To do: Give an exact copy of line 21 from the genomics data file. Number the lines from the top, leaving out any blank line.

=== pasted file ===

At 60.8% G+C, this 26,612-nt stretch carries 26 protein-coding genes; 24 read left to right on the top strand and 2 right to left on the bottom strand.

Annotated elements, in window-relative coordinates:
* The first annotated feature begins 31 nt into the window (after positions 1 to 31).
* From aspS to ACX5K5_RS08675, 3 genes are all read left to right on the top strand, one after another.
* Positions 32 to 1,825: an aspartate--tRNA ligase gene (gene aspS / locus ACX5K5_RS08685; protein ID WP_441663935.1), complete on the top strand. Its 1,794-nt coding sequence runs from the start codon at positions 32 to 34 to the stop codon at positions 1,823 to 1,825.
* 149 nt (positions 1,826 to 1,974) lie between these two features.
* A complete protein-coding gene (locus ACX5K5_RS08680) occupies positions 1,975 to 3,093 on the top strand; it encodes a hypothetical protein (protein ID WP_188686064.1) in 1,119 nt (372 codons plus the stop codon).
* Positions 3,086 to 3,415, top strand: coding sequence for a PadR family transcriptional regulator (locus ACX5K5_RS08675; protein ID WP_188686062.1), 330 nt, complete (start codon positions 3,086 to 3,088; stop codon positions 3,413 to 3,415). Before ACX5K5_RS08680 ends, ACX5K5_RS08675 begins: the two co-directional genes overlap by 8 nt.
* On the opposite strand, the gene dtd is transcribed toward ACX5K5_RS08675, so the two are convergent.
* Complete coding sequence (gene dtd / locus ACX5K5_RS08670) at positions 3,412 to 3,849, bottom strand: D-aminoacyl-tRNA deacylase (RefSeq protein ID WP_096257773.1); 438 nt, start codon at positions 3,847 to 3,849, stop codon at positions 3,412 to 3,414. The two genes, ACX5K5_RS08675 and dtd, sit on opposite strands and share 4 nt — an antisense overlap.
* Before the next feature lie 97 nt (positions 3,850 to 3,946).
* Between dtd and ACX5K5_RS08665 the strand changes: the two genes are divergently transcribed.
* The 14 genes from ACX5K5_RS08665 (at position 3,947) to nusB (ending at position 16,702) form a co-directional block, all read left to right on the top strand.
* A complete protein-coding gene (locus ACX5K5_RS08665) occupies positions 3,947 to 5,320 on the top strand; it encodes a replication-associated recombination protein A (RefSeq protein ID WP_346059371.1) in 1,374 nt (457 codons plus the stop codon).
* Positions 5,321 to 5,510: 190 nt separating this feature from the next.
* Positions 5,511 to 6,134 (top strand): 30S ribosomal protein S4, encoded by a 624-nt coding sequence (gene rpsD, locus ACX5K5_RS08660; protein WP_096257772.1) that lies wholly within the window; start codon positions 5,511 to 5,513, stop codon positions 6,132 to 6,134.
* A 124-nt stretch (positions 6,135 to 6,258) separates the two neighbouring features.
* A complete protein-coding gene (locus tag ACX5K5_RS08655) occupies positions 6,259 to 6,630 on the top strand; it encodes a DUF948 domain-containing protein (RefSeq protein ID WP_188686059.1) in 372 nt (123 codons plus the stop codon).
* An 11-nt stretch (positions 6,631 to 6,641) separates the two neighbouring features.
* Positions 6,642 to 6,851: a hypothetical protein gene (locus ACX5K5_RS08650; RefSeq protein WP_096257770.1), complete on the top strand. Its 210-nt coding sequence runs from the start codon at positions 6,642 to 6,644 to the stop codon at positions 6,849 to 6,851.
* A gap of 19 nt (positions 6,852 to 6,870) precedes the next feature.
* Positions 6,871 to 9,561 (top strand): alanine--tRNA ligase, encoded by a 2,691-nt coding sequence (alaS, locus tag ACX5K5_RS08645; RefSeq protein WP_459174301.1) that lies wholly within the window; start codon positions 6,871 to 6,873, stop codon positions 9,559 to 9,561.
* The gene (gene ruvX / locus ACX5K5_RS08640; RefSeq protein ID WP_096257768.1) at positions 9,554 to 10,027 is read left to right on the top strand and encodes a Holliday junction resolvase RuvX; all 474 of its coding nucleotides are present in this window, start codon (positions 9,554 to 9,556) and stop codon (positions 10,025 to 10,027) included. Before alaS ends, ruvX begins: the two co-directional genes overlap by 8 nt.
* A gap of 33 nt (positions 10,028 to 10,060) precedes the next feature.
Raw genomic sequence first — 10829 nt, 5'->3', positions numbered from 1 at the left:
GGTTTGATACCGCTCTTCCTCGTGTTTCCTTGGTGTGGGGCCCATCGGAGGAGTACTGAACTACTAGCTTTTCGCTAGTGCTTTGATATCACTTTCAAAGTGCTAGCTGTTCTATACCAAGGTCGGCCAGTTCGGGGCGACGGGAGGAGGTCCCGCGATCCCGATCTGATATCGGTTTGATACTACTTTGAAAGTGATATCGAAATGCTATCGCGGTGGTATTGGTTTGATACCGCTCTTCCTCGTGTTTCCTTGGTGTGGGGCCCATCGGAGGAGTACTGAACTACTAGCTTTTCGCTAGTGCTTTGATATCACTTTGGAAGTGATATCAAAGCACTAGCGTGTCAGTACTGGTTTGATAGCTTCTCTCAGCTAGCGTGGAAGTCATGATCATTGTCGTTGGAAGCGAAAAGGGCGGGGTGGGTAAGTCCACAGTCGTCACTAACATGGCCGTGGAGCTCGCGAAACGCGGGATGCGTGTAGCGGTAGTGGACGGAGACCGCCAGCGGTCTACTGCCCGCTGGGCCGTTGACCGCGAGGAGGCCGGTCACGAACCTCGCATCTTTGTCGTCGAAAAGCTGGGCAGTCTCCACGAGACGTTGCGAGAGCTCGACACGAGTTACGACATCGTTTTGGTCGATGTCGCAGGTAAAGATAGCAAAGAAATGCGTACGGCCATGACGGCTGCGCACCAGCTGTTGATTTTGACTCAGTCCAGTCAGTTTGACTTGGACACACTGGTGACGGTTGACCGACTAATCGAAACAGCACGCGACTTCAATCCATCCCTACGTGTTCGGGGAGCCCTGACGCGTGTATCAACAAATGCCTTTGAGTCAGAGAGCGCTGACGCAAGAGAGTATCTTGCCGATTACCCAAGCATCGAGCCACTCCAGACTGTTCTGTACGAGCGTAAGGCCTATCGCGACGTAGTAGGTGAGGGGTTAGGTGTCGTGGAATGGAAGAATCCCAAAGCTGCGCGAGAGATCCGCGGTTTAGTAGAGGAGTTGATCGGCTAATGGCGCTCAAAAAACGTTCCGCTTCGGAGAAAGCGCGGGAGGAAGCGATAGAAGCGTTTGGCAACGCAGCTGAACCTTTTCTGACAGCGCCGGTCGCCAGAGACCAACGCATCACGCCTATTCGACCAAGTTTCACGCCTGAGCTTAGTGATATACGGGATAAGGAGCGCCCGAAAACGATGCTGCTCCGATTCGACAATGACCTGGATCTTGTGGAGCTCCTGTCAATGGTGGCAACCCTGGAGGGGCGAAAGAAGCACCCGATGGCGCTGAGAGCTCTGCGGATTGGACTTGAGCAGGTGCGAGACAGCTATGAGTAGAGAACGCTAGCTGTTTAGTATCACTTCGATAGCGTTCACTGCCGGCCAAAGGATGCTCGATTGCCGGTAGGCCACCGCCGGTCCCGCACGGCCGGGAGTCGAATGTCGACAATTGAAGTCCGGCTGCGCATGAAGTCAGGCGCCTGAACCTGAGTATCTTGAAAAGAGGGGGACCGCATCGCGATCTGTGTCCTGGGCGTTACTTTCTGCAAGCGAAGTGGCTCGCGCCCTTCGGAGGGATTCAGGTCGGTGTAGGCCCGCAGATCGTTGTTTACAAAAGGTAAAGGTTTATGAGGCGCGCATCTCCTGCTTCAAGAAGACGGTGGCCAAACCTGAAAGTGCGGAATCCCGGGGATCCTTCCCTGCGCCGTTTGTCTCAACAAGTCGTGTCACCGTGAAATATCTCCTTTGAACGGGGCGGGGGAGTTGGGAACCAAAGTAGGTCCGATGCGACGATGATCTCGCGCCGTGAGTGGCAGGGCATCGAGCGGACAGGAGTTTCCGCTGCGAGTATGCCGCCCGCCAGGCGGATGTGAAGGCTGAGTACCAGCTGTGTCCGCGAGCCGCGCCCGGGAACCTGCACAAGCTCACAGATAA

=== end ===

* A gap of 19 nt (positions 6,852 to 6,870) precedes the next feature.